Who We Are

We sold our home in June, 2007, and spent the next 7 1/2 years traveling full time in a Cross Roads Fifth Wheel. (We had been traveling during our summers for several years before going full time.) We loved the full-time lifestyle! Each summer we spent a month or two volunteering in State Parks, first in Indiana at McCormick's Creek State Park, near our family, then in later years as the grandchildren got older, at the Bluewater Lake State Park in New Mexico. We spent 6 months each winter at Cactus Gardens RV Resort in Yuma, AZ, where I worked mornings in the park office. The remaining months were spent on the road, seeing this great country of ours. Our favorite places are our National Parks. Anita loved photography and the freedom of digital photography, taking sometimes hundreds of photos in a day. We hiked as much as our legs will allow. We also really enjoyed square and round dancing as we travel across country, and meeting all the wonderful people who dance and/or travel.

But as in all things, there comes a time for change, and we decided it was time to create roots once more. In the fall of 2014, we purchased a home in Cactus Gardens, and in the spring of 2015, sold the 5th wheel. Anita also retired in the spring. We will continue to travel each summer, but for a shorter period of time. We hope to continue blogging about those trips, but it will obviously be on a more limited basis than in the past.

Please explore our past posts if you are interested in traveling this great country. You'll find an index in the left column. We hope you enjoy our blog, and appreciate all comments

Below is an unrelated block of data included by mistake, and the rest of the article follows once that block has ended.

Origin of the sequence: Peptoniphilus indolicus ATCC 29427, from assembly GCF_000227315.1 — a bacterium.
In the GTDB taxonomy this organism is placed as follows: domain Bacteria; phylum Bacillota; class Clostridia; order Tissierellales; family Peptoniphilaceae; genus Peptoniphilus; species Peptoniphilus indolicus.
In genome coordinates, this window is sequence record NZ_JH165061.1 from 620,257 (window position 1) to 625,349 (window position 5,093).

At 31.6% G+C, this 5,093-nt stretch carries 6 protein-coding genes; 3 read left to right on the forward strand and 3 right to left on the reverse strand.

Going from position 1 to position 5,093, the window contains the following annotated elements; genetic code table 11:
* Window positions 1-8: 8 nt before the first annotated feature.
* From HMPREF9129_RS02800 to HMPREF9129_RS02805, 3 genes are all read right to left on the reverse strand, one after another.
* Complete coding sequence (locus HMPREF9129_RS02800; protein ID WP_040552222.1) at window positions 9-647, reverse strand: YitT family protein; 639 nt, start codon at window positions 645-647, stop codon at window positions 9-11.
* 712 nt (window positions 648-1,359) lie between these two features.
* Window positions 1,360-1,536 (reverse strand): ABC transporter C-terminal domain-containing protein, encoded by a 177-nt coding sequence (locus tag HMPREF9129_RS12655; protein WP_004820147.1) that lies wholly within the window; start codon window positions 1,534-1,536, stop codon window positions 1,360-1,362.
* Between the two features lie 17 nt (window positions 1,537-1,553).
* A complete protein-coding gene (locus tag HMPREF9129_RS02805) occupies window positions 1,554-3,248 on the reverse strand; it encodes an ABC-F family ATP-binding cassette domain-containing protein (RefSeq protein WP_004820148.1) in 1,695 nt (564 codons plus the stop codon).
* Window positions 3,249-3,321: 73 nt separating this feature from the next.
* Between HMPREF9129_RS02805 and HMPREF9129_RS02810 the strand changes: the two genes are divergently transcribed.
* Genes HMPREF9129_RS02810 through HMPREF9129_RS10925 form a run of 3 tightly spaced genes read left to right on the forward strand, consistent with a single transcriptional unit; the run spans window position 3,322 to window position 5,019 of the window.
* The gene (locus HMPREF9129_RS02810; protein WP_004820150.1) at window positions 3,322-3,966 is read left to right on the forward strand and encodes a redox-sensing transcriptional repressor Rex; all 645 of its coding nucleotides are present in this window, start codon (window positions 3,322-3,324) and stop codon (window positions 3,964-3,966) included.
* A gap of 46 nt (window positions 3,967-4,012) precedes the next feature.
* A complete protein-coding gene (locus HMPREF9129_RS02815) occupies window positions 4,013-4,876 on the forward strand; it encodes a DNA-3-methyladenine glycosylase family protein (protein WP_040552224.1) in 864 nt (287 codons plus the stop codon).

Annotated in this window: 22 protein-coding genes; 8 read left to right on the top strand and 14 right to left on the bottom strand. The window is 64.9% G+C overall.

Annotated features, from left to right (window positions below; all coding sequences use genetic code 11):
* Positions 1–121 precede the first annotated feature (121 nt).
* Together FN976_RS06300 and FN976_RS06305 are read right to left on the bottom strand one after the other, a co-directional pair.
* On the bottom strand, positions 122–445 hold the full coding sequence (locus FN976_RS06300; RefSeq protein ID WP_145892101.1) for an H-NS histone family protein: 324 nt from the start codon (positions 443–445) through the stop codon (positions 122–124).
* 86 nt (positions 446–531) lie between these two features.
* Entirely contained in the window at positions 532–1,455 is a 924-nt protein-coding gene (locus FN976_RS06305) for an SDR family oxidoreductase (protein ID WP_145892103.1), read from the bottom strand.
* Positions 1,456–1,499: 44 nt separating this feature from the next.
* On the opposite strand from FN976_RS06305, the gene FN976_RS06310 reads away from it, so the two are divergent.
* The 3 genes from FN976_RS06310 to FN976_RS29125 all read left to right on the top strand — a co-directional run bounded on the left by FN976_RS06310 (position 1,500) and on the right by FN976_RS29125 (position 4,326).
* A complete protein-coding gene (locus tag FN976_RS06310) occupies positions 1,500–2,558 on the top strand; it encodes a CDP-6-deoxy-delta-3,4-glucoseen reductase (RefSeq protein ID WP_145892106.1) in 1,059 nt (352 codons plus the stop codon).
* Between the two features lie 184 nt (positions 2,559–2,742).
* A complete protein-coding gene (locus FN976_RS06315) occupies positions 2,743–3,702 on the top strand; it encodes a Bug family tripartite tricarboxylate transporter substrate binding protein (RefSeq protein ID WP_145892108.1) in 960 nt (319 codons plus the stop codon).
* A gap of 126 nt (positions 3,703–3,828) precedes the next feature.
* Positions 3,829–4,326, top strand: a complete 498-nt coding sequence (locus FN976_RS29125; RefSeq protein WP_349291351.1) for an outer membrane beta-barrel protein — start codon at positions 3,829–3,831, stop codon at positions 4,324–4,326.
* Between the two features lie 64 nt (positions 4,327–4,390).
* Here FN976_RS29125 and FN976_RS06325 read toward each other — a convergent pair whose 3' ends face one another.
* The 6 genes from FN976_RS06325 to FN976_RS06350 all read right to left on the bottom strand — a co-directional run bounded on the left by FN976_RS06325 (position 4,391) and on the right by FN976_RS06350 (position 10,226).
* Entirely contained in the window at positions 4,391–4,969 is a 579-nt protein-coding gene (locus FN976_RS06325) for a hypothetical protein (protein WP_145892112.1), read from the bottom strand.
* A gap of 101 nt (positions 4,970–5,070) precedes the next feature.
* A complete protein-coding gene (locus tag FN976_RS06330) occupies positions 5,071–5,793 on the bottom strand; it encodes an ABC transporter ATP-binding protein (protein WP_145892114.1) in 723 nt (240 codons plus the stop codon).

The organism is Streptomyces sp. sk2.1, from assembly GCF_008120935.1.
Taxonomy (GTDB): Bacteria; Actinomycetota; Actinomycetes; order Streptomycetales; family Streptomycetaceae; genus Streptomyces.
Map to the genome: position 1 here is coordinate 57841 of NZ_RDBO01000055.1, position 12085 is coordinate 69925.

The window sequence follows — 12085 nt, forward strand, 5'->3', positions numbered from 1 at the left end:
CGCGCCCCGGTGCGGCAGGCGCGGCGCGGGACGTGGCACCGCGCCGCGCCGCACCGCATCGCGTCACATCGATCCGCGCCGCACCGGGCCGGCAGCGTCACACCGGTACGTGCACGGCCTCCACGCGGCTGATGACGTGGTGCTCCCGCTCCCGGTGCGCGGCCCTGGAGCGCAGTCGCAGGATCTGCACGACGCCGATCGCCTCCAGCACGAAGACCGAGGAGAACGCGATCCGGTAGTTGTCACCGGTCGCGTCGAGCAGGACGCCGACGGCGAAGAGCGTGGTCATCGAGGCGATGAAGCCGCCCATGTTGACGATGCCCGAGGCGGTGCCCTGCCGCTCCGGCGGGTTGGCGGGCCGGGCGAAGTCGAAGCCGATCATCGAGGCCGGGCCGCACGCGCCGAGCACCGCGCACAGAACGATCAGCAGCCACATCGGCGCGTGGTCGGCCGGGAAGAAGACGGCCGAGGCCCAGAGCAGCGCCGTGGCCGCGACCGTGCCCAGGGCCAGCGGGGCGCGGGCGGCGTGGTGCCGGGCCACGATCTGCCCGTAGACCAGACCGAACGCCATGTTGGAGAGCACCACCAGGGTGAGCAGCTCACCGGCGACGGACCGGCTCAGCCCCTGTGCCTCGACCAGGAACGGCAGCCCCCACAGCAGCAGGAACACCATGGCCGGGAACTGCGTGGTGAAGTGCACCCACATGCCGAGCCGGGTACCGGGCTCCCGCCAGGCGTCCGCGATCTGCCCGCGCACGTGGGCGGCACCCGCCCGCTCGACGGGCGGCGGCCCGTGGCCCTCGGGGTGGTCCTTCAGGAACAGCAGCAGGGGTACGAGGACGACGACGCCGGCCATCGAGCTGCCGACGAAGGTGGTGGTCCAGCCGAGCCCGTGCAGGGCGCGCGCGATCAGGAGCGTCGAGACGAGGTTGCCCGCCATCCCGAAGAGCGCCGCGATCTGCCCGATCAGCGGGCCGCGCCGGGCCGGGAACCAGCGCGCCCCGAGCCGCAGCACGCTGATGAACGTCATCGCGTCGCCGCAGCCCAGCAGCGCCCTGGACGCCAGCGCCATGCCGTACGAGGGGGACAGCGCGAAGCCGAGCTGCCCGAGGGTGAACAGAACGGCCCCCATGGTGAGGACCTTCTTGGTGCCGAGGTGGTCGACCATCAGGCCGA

Monday, May 5, 2008

Tishamingo State Park Hike

We stayed 6 nights at Bay Springs, and during that time, made a day trip to nearby Tishamingo State Park.

The park, named after a Chickasaw chief, preserves Mississippi’s only real rock canyon. 13 miles of foot trails were built in the park during the 30’s by the Civilian Conservation Corps.

A swinging bridge, also built in 1939 leads the way to one section of the trail.

As we crossed the bridge, we were enjoyed watching the many large turtles sunning on available logs and rocks in Bear Creek. These turtles were huge, at least 12” across their shells, and we continued to spot more of them all day.

A rocky outcrop on the creek bank afforded us the ideal setting for our picnic lunch.

The woods contained several blooming bushes of mountain laurel and bush honeysuckle.

The trail was moderately rugged as it left the creek’s edge and began to climb, often over large rocks and roots.

The park is the only location in the state suitable for rock climbing, and our path wound along many of the huge outcroppings.

One of the highlights of the 3+ mile hike was the small waterfall we found, obviously originating from one of the many springs in the area.

The day was beautiful and the hike just the right length.

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